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McDonald's and Health Care/Senate Committee

Rich Floersch, McDonald’s Global Chief Human Resources Officer, testifed today before the U.S. Senate Committee on Commerce, Science, and Transportation regarding McDonald's mini-med plan. Floersch’s testimony reflected McDonald's commitment to providing our employees with competitive pay and benefits, and the strongest employment opportunities possible. The following is the full text of Floersch's opening statement to the Committee.

Testimony of Rich Floersch - McDonald’s Corporation

Chairman Rockefeller and Members of the Committee, I am Rich Floersch, the Executive Vice-President for Human Resources of McDonald’s Corporation. My team’s responsibilities include determining the various benefit programs that are available to the employees of McDonald’s and, in some cases, the employees of the thousands of small businesses that own and operate the nearly 12,500 franchised McDonald’s restaurants around the nation.

I am here today to continue the informative discussion we have been having with various policymakers concerning the health insurance challenges facing organizations such as McDonald’s and our employees as well as our franchisees and their employees, given the ever-increasing cost of health care in America.

Let me start by describing our organizational structure. McDonald’s and its franchisees operate approximately 14,000 restaurants in the United States. Nearly 12,500 of those restaurants are owned and operated by more than 3,100 independent small business owners—franchisees—throughout the United States. McDonald’s USA owns and operates approximately 1,500 restaurants in the United States. Individuals working at those McDonald’s-owned stores, along with those of us who work for the corporation, are employees of McDonald’s. Our franchisees, and the people who work in the nearly 12,500 franchise-owned restaurants, are employees of these individual small businesses.

For many of our employees, McDonald’s is their first job. Our goal is to provide those employees with competitive compensation and benefits. Health insurance is, of course, but one of a suite of benefits, such as dental, vision and retirement savings, provided to our employees. We have sought to match the health insurance options we make available to the needs, desires, and capabilities of our employees. Indeed, to understand the options we provide to our employees, it is important to understand a little bit about our employees.

At restaurants owned by the company, over three quarters of our crew employees work part-time, averaging slightly less than 18 hours per week. There is considerable turnover and the tenure of crew employees tends to be rather short—lasting about 17 months. Most often by 18 months the employee has either left McDonald’s, perhaps to return to school or take another job, or been promoted to a more senior position. At McDonald’s we are proud of our long tradition of promoting from within. Many employees who started out as members of a restaurant crew have moved on to supervisory or management positions. Today 70% of restaurant managers, 50% of corporate staff and indeed, 40% of our top 50 executives are remarkable individuals who started their career in an entry-level position at a McDonald’s restaurant.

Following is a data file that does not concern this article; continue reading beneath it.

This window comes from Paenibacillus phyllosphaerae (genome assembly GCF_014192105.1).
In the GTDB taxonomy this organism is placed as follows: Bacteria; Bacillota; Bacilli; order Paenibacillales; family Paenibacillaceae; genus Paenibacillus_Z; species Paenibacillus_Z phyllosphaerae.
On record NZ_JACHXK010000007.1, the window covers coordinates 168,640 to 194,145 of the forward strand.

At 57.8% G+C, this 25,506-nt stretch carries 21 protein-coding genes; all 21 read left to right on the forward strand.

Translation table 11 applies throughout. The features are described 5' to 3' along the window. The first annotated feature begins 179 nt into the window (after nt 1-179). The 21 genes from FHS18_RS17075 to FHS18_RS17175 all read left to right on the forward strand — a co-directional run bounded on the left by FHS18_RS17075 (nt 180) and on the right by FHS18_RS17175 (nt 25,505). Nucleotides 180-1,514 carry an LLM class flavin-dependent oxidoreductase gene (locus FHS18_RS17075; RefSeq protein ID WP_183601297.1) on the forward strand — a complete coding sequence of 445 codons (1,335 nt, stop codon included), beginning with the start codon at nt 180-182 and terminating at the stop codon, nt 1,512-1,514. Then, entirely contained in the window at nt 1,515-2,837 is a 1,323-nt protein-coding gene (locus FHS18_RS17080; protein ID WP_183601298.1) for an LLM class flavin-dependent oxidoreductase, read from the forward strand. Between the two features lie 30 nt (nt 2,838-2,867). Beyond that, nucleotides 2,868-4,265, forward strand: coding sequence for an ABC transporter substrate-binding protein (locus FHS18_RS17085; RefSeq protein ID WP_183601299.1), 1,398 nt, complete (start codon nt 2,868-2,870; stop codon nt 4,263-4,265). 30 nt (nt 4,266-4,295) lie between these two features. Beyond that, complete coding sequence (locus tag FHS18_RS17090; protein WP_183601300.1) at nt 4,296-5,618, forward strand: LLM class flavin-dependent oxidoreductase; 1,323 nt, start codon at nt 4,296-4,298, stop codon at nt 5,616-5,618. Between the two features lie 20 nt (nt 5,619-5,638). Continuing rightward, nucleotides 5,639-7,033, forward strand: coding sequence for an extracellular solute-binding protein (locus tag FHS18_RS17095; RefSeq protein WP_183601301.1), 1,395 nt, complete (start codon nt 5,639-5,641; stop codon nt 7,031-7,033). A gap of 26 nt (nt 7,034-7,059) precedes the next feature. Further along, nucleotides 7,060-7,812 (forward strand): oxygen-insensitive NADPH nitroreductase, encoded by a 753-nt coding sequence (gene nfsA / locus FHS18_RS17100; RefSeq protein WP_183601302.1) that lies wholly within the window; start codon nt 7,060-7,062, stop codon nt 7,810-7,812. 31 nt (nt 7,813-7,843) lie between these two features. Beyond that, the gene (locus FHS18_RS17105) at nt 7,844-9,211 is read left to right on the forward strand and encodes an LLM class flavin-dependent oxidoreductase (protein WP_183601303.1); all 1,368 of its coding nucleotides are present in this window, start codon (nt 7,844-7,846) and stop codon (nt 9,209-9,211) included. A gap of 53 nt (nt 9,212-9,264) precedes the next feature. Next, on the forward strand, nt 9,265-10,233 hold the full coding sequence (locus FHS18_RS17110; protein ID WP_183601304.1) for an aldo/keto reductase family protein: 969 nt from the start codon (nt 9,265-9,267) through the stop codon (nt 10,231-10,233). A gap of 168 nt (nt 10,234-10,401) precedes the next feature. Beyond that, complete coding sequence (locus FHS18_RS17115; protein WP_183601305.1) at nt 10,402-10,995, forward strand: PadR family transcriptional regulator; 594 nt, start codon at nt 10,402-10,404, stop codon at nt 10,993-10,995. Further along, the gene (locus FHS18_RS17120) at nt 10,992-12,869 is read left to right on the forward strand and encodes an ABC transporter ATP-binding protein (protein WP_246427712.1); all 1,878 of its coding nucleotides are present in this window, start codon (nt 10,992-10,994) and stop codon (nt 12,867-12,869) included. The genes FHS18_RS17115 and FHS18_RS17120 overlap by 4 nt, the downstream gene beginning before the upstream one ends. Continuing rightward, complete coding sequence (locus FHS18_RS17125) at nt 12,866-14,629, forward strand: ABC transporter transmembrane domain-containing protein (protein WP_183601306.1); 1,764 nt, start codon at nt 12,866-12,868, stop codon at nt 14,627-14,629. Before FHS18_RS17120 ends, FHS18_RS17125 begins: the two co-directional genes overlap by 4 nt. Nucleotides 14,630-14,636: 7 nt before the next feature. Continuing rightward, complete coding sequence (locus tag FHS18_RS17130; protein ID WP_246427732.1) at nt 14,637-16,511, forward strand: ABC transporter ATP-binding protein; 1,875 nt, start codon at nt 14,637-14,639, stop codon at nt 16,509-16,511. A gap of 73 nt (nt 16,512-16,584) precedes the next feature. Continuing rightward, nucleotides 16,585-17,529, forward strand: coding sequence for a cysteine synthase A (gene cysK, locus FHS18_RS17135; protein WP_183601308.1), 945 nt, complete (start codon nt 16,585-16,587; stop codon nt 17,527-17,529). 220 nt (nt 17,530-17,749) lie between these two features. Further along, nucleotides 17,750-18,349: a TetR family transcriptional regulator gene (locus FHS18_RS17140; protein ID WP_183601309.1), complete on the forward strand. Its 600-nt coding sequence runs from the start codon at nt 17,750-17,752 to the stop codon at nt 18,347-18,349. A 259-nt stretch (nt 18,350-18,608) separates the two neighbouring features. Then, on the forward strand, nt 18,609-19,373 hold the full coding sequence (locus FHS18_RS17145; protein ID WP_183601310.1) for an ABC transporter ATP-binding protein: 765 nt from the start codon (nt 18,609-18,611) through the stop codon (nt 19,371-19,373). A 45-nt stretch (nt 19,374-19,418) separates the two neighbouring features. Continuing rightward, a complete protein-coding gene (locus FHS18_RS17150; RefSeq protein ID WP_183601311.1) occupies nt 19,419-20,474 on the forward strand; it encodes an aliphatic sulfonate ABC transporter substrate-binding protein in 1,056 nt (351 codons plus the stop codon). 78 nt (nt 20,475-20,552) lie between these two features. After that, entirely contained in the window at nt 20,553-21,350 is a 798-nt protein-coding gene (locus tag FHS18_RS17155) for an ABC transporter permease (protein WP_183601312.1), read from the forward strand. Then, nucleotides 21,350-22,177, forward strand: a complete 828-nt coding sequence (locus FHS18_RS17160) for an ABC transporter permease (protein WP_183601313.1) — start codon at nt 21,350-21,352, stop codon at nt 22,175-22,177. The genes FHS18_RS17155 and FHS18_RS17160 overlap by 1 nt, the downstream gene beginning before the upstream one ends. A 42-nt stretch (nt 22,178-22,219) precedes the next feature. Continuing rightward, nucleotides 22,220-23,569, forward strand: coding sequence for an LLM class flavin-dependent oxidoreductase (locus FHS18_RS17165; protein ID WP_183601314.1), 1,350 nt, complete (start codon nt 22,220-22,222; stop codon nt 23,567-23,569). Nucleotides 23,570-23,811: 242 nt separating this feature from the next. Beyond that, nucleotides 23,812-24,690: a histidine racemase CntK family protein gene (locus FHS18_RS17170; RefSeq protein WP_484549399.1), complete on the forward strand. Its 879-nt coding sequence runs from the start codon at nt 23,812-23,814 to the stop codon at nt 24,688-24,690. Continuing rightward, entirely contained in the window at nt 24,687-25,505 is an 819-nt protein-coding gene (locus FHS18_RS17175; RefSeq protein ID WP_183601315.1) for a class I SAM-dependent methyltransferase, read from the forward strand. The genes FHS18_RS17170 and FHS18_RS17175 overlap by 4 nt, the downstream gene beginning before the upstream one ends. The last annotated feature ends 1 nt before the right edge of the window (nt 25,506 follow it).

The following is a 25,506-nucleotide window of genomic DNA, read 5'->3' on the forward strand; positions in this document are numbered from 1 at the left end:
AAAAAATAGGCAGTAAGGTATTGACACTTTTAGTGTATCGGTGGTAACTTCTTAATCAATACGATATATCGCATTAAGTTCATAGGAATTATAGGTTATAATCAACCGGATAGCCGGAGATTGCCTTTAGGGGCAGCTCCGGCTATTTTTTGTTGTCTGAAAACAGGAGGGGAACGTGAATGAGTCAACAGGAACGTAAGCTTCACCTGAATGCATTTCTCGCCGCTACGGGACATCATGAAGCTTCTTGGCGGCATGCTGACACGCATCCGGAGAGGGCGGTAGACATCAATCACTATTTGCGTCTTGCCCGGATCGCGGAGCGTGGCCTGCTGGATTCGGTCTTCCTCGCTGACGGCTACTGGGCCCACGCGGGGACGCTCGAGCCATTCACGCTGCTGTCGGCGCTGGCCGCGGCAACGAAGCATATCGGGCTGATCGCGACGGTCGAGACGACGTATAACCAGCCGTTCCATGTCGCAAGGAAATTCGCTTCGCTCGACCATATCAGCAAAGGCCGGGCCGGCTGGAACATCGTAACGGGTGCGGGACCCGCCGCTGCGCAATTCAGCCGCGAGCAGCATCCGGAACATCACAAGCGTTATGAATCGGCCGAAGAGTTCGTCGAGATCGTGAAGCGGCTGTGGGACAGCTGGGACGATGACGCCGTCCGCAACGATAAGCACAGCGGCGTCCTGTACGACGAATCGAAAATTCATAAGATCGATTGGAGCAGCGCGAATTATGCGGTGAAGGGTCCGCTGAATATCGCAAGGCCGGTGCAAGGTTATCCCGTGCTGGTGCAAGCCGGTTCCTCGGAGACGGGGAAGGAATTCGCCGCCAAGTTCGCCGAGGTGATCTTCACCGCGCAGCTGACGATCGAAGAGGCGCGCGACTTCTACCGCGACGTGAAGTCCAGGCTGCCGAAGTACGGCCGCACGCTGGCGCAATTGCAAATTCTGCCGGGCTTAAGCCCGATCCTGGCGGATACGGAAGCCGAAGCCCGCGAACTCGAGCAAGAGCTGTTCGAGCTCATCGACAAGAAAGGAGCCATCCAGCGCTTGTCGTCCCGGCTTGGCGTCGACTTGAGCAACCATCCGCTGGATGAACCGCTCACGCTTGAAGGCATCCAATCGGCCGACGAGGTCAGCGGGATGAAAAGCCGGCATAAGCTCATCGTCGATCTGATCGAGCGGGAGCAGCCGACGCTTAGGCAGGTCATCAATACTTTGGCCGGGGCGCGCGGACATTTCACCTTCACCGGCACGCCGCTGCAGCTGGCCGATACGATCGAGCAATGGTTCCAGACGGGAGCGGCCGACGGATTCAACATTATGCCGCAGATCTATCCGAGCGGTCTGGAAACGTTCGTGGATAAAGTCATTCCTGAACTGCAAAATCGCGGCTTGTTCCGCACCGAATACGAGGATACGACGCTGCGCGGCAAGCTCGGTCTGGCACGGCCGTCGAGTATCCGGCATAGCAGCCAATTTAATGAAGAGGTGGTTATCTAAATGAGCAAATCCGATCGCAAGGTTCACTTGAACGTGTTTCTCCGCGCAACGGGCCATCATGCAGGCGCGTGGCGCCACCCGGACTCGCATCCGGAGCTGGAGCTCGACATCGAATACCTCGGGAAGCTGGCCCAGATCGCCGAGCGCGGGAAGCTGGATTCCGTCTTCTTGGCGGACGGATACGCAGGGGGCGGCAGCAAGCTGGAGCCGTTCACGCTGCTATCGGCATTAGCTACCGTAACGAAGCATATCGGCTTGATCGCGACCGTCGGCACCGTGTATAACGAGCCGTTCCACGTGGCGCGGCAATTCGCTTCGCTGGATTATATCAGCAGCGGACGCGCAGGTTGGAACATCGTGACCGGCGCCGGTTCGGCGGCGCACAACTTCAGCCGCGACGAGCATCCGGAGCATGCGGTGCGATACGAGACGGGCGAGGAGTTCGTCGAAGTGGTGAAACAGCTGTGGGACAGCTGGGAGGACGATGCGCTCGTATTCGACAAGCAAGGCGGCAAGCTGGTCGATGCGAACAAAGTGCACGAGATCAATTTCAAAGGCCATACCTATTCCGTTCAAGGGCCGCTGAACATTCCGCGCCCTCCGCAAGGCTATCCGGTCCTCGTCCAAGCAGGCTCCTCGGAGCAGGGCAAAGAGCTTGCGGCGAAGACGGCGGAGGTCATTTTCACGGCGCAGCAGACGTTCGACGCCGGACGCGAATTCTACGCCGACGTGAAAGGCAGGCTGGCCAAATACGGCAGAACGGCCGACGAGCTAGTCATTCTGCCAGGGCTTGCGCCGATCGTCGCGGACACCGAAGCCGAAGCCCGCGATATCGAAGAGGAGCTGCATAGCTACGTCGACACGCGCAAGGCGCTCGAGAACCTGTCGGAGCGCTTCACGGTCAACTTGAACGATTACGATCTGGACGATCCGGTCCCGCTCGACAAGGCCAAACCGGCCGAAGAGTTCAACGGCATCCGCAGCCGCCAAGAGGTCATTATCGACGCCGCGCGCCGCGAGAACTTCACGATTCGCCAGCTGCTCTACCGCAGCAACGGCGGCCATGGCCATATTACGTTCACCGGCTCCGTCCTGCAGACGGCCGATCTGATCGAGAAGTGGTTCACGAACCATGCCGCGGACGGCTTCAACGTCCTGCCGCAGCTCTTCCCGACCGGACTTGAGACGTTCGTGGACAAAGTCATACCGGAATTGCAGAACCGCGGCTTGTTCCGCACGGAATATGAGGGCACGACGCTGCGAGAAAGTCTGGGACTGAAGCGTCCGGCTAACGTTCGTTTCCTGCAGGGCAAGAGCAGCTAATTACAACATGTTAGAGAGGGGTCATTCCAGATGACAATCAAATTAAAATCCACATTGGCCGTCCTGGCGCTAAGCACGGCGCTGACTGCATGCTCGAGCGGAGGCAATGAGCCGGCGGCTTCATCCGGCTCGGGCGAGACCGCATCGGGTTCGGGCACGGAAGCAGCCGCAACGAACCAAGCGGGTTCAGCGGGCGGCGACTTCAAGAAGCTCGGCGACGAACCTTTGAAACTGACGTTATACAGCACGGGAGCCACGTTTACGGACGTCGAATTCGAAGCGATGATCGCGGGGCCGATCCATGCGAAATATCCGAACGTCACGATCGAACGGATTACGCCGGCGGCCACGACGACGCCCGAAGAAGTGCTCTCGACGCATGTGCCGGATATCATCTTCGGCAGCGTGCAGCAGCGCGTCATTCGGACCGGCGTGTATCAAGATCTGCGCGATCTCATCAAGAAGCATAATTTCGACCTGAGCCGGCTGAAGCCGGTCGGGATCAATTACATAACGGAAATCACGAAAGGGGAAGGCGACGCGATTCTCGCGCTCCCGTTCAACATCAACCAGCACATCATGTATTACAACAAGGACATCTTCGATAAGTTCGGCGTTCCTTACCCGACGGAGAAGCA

We have worked hard to find affordable health insurance plans that meet the needs of our restaurant employees. We utilized the services of noted experts in this field. We believe that we have achieved the best result that the marketplace allows. When we surveyed our crew employees about their health care needs, they told us: 16% would not pay for any health insurance; 18% were covered under another plan; 35% would be willing to pay $5-$10 per week for health insurance; 20% would pay $11-20 per week while 7% said they would pay $21-$35. Only 3% of our crew indicated they would pay more than $35 per week for health insurance.

For the crew at company-owned restaurants, nearly 80% of which are hourly part-time employees, we offer four choices for health insurance. Three are low cost limited benefit plans and one is a higher cost comprehensive medical option. The comprehensive plan provides significantly higher benefit levels, but naturally at a higher premium. If the employee elects any one of these plans, McDonald’s contributes $10 a month during their first year of employment and $20 per month thereafter until such time as the individual is promoted to a longer term, full-time position with eligibility for our core benefit plans.